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Volume 14 No. 06
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Accepted Papers

Scientific Investigations

Snore Sound Analysis Can Detect the Presence of Obstructive Sleep Apnea Specific to NREM or REM Sleep

Shahin Akhter, PhD1; Udantha R. Abeyratne, PhD1; Vinayak Swarnkar, PhD1; Craig Hukins, MBBS, FRACP2
School of Information Technology and Electrical Engineering, The University of Queensland, St Lucia, Brisbane, Australia; 2Sleep Disorders Centre, Department of Respiratory and Sleep Medicine, Princess Alexandra Hospital, Woolloongabba, Australia

Study Objectives:

Severities of obstructive sleep apnea (OSA) estimated both for the overall sleep duration and for the time spent in rapid eye movement (REM) and non-rapid eye movement (NREM) sleep are important in managing the disease. The objective of this study is to investigate a method by which snore sounds can be analyzed to detect the presence of OSA in NREM and REM sleep.


Using bedside microphones, snoring and breathing-related sounds were acquired from 91 patients with OSA (35 females and 56 males) undergoing routine diagnostic polysomnography studies. A previously developed automated mathematical algorithm was applied to label each snore sound as belonging to either NREM or REM sleep. The snore sounds were then used to compute a set of mathematical features characteristic to OSA and to train a logistic regression model (LRM) to classify patients into an OSA or non-OSA category in each sleep state. The performance of the LRM was estimated using a leave-one-patient-out cross-validation technique within the entire dataset. We used the polysomnography-based diagnosis as our reference method.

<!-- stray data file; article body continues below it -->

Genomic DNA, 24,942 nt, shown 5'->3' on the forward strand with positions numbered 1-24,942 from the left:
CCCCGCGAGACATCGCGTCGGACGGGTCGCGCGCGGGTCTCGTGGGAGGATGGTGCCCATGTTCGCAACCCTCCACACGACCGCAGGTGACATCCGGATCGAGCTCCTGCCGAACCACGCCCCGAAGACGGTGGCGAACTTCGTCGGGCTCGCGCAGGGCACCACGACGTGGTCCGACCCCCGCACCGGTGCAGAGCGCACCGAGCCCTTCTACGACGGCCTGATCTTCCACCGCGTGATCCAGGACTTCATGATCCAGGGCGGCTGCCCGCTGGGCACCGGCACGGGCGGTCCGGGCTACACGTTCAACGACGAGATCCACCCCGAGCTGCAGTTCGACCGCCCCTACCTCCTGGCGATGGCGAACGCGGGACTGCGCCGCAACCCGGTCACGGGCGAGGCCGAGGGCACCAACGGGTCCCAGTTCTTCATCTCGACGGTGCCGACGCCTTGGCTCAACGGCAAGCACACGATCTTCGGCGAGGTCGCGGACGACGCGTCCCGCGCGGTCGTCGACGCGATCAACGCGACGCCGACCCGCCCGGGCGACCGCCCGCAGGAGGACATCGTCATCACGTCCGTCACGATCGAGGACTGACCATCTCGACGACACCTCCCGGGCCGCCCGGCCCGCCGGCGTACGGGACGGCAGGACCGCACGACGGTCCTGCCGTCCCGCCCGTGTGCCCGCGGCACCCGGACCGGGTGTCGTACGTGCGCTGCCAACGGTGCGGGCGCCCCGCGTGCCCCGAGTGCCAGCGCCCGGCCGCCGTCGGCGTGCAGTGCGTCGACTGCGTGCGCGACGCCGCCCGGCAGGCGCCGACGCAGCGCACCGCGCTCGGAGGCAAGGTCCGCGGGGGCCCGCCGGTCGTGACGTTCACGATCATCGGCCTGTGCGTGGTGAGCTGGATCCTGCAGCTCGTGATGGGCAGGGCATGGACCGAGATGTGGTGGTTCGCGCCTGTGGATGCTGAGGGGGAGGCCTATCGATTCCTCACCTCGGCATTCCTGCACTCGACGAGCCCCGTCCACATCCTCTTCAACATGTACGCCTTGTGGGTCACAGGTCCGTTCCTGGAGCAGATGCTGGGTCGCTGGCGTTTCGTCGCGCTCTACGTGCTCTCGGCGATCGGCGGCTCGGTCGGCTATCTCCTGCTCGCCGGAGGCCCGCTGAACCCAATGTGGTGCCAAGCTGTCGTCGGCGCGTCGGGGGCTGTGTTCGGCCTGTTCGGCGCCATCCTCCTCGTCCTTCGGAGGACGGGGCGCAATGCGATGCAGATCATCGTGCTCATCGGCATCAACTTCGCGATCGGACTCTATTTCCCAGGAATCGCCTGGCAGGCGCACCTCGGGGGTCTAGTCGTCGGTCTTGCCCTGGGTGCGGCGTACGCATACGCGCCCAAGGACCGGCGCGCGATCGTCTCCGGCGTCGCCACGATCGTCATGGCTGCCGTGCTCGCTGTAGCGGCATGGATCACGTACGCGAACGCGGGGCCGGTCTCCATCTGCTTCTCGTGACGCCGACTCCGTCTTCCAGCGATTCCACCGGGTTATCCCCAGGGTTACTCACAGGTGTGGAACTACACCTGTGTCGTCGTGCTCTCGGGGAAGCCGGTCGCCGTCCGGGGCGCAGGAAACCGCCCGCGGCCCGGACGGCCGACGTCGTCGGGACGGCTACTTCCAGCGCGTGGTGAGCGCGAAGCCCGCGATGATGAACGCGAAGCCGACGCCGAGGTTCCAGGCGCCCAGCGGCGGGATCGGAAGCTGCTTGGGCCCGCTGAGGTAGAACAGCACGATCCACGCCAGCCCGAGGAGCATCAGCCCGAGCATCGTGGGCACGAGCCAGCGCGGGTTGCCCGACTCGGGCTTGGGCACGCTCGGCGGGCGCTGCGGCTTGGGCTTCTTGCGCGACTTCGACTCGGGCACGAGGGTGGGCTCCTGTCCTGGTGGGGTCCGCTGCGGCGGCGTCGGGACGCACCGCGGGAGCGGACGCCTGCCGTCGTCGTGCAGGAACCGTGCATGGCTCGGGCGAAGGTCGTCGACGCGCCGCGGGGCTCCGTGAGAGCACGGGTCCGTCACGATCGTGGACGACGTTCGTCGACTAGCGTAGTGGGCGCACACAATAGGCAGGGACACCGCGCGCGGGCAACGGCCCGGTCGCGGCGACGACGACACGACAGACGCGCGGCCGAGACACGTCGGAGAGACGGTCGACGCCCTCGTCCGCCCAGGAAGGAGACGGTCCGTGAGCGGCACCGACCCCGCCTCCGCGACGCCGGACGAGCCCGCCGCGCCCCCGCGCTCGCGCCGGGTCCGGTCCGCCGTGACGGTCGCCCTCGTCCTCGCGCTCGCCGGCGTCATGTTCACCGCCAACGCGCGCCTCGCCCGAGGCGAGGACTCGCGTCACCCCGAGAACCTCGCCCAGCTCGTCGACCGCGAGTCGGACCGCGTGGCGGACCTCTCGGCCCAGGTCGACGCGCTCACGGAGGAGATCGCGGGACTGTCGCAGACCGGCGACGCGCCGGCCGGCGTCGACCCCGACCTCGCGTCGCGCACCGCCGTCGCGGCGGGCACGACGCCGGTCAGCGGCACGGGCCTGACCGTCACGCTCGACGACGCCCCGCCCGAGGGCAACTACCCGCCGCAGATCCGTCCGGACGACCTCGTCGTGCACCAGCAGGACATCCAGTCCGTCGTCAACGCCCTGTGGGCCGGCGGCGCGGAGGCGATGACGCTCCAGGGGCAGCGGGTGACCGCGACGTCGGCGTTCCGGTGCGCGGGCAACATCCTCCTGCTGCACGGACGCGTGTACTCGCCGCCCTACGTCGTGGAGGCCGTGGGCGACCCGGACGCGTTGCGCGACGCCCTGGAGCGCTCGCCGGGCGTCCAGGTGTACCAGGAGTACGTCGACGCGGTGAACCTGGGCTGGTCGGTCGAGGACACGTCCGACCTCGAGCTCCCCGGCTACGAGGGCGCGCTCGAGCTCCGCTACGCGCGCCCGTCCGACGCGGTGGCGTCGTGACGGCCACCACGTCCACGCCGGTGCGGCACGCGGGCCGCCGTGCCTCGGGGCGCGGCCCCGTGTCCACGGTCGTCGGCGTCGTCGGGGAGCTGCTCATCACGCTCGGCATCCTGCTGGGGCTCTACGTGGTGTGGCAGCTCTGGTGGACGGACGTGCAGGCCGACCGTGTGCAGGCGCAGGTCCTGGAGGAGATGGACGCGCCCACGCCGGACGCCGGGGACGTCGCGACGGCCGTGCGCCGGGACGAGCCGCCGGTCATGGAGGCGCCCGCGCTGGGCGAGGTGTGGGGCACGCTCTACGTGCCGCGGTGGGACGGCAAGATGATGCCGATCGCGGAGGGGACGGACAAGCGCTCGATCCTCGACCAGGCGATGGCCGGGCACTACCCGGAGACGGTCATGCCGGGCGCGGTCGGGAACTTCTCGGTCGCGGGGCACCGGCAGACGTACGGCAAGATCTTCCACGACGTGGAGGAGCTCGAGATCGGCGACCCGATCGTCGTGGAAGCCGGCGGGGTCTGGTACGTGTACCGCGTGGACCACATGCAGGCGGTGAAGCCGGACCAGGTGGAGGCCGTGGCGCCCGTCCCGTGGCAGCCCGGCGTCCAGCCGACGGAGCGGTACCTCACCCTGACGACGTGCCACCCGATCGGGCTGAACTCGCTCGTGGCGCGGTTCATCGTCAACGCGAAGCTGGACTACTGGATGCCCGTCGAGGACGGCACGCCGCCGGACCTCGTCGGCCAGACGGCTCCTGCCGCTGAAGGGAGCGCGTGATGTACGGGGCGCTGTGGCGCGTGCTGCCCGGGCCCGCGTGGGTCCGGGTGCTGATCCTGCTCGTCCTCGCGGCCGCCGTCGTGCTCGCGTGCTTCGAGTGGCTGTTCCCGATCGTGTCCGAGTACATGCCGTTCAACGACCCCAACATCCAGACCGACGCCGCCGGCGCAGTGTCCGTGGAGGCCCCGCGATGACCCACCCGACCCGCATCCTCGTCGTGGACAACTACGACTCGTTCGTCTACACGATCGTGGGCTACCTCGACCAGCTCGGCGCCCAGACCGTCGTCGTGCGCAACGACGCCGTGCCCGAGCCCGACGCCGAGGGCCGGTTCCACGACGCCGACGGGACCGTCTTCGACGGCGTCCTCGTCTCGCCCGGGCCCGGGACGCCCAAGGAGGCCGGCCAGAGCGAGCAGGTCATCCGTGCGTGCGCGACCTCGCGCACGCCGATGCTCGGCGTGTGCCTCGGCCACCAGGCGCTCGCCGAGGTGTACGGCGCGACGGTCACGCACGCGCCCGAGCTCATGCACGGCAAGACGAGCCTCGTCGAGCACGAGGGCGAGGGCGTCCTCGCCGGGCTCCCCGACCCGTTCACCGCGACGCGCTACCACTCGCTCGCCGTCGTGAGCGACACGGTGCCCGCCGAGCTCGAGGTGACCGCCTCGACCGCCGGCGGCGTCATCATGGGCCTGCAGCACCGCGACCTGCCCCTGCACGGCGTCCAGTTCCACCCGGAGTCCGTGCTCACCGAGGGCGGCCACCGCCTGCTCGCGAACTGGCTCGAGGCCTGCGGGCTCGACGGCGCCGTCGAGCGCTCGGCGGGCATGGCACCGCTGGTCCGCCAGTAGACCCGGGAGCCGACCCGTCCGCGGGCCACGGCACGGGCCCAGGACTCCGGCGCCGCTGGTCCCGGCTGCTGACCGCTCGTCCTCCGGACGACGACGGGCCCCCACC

The models achieved 80% to 86% accuracy for detecting OSA in NREM sleep and 82% to 85% in REM sleep. When separate models were developed for females and males, the accuracy for detecting OSA in NREM sleep was 91% in females and 88% to 89% in males. Accuracy for detecting OSA in REM sleep was 88% to 91% in females and 89% to 91% in males.


Snore sounds carry sufficient information to detect the presence of OSA during NREM and REM sleep. Because the methods used include technology that is fully automated and sensors that do not have a physical connection to the patient, it has potential for OSA screening in the home environment. The accuracy of the method can be improved by developing sex-specific models.


Akhter S, Abeyratne UR, Swarnkar V, Hukins C. Snore sound analysis can detect the presence of obstructive sleep apnea specific to NREM or REM sleep. J Clin Sleep Med. 2018;14(6):991–1003.

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